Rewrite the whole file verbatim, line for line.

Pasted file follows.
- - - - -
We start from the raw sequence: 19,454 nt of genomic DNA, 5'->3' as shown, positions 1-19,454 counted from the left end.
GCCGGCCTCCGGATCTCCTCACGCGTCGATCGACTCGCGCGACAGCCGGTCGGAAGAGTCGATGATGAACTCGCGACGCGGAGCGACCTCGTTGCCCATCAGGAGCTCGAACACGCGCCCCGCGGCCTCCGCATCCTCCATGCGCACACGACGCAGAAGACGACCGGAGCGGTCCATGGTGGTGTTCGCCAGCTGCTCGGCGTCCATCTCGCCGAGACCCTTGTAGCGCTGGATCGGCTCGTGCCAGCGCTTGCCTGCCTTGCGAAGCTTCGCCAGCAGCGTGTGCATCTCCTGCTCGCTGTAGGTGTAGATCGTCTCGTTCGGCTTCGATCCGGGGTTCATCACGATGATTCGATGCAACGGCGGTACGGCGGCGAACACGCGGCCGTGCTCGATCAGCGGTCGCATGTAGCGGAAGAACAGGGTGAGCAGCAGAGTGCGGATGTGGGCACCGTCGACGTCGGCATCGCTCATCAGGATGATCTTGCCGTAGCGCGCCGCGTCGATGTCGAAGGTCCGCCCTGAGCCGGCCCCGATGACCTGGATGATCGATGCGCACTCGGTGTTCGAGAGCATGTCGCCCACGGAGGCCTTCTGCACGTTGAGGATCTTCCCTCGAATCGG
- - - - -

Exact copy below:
We start from the raw sequence: 19,454 nt of genomic DNA, 5'->3' as shown, positions 1-19,454 counted from the left end.
GCCGGCCTCCGGATCTCCTCACGCGTCGATCGACTCGCGCGACAGCCGGTCGGAAGAGTCGATGATGAACTCGCGACGCGGAGCGACCTCGTTGCCCATCAGGAGCTCGAACACGCGCCCCGCGGCCTCCGCATCCTCCATGCGCACACGACGCAGAAGACGACCGGAGCGGTCCATGGTGGTGTTCGCCAGCTGCTCGGCGTCCATCTCGCCGAGACCCTTGTAGCGCTGGATCGGCTCGTGCCAGCGCTTGCCTGCCTTGCGAAGCTTCGCCAGCAGCGTGTGCATCTCCTGCTCGCTGTAGGTGTAGATCGTCTCGTTCGGCTTCGATCCGGGGTTCATCACGATGATTCGATGCAACGGCGGTACGGCGGCGAACACGCGGCCGTGCTCGATCAGCGGTCGCATGTAGCGGAAGAACAGGGTGAGCAGCAGAGTGCGGATGTGGGCACCGTCGACGTCGGCATCGCTCATCAGGATGATCTTGCCGTAGCGCGCCGCGTCGATGTCGAAGGTCCGCCCTGAGCCGGCCCCGATGACCTGGATGATCGATGCGCACTCGGTGTTCGAGAGCATGTCGCCCACGGAGGCCTTCTGCACGTTGAGGATCTTCCCTCGAATCGG